I currently take 2 teaspoons of Natural Calm before bed. I have no issues at all with it, except for one thing. Because I take it right before bed, I wake up in the middle of the night to go to the bathroom and then have a hard time going back to sleep. Any suggestions (brands and titles please) for a replacement that doesn't require a lot of fluid to take?
I take 400mg of magnesium glycinate in tablet form before bed. http://www.carlsonlabs.com/p-54-chelated-magnesium.aspx
It's supposed to be absorbed better than Mag Citrate, and is less likely to stimulate your bowels.
I have the same problem (waking up at night). When I take Natural Calm, I only use about 1/3 of a cup of water with 2 tsp of it. I don't think you need any more water then that.
The only problem I have is that NC does not help me sleep - I still wake up...
Any brand of magnesium oxide works fine for me. I take a 500 mg tablet with a small amount of water at night. Everyone says that the absorption is not as good as other forms of magnesium; maybe so, but I suffer no lack of effectiveness for this consideration. In addition to being equally effective for me, it is also ridiculously cheap.
I take 2 160 mg capsules of Magnesium Citrate from LifeExtension (www.lef.org) before I go to bed with just a sip of water. It doesn't put me to sleep right away but my sleep is more refreshing that it had been before I took the magnesium.
Could have sworn I answered this this morning.
I recently ordered a couple of containers of Natural Calm, but it pales in comparison to and standard ZMA supplement. Why? This is why:
Victor Conte pitched ZMA as a testosterone supplement from the start, and while the science behind that is weak at best, it's a phenomenal sleep supplement, and those two minerals are the most common deficiencies in athletes.
ZMA, by far, beats Natural Calm for efficacy, ease of use, and price.
@Dale 1 @terrence There really is no reason to take magnesium in the evening, it is not a drug and is not time sensitive like a drug (despite what WebMD says). The body is used to getting its magnesium through its 3 meals a day i.e. spread out. The stress is on that one maintains healthy magnesium levels, not when one consumes it.
But if one is going to supplement with a liquid magnesium product, put it in a water bottle and sip it throughout the day, this spreads it out more evenly and allows potentially more to be absorbed through the walls of the small intestine into ones bloodstream and then it is utilized by the cells, bones, muscles, endocrine system and organs that depend upon it.
The pineal gland, located roughly in the center of the head, depends upon magnesium for its own production of melatonin. So a body that is quite deficient typically will produce and secrete less of this hormone, which in turn can negatively impact a person’s ability to switch off at night and fall asleep. Essentially you can only bake as much cake as you have flour for.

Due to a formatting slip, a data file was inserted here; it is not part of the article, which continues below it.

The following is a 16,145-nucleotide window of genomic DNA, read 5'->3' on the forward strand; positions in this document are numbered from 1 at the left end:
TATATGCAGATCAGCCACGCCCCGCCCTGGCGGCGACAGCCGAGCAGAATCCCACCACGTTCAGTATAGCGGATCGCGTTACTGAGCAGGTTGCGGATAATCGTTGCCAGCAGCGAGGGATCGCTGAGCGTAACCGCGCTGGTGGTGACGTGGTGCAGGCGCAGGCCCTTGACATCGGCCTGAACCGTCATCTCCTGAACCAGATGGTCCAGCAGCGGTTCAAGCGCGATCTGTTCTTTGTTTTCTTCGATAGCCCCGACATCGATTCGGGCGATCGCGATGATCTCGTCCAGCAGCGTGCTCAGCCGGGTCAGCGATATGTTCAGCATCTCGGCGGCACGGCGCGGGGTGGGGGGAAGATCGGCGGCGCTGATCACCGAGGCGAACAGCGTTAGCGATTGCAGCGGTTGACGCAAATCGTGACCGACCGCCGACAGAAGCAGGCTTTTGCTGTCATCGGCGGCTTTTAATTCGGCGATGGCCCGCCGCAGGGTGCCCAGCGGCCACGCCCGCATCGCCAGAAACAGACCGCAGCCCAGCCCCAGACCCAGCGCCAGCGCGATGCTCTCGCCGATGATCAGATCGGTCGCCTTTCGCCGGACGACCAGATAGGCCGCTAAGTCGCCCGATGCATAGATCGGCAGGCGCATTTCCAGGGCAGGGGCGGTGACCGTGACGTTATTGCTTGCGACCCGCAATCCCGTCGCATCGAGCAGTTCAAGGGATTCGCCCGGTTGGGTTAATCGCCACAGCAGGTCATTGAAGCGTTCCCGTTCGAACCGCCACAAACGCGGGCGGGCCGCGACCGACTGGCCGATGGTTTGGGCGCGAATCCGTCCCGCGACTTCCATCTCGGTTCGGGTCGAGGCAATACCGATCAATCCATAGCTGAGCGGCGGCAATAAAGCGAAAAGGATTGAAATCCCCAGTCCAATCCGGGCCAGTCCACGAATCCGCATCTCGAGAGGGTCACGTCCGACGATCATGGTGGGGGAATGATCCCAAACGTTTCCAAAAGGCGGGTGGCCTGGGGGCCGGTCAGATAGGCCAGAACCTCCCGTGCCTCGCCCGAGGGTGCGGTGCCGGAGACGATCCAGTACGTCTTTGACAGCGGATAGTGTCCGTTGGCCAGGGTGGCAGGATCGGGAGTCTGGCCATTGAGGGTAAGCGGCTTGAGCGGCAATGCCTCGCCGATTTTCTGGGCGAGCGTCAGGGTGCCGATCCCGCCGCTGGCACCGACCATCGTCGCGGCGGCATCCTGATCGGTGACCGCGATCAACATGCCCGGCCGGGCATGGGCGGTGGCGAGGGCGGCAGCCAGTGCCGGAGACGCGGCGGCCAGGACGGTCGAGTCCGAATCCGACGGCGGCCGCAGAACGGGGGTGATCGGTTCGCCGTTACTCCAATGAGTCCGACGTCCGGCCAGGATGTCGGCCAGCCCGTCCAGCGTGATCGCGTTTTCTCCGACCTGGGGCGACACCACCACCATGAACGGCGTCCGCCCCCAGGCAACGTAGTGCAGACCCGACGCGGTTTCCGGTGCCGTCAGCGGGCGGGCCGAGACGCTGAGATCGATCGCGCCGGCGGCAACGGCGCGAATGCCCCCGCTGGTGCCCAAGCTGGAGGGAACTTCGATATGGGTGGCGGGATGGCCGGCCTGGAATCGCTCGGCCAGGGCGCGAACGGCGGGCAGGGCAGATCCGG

Of course the optic nerve, being connected to the pineal gland, signals the pineal gland to start producing melatonin once the sun goes down, also known as DLMO (dim light melatonin onset). It is the lack of light received by the retina which permits this melatonin production, conversely light, particularly blue light, suppresses its production. This explains the use of “blue blocking” glasses in the later hours of the day or blackout curtains by those who have difficulty falling asleep. But rather my point is, taking magnesium throughout the day, as one does already through ones foods, won't typically make a person tired as the pineal gland won't make melatonin during these hours.
@Mike Mike is certainly correct, magnesium aspartate, being a chelated form of magnesium is extremely absorbable, around the level of magnesium citrate. My only concern with that form and why I recommend it the least out of the other over 20 different forms of magnesium (despite its superior absorption) is the aspartic acid component that it is bonded to. Aspartic acid is the the key ingredient to the artificial sweetener aspartame and though it is the favored sweetener of body building supplements, it is frowned upon in the nutrition world and possibly for good reason.
There are two amino acids that when not bonded with other amino acids in formed proteins can roam free and are capable of over stimulating cells, including brain cells, all the way to cell death. Excitotoxic is the term that labels substances with this capability. Aspartic acid is excitotoxic as is glutamic acid (a component in MSG). May I suggest possibly trying magnesium taurate or magnesium glycinate instead if one doesn't wish to use a magnesium citrate product?
Taurine helps keep potassium and magnesium inside a cell, while keeping excessive sodium out. So is great for not taking on water weight and for the recovery of muscles. Taurine is also essential for cardiovascular function, counters high blood pressure and is responsible for the development of muscle tissues and for optical health and the function of the central nervous system. In the other form, Glycine has been shown to reduce fatigue and improve sleep quality.
I thought I would mention this in case it was helpful.
I recently got my first container of Natural Calm and I think I prefer my old caplets- I used to always take 400 mg of Blue Bonnet Magnesium Citrate before bed. I don't like drinking a big glass of anything before bedtime, and the pill form seemed just as effective IMO.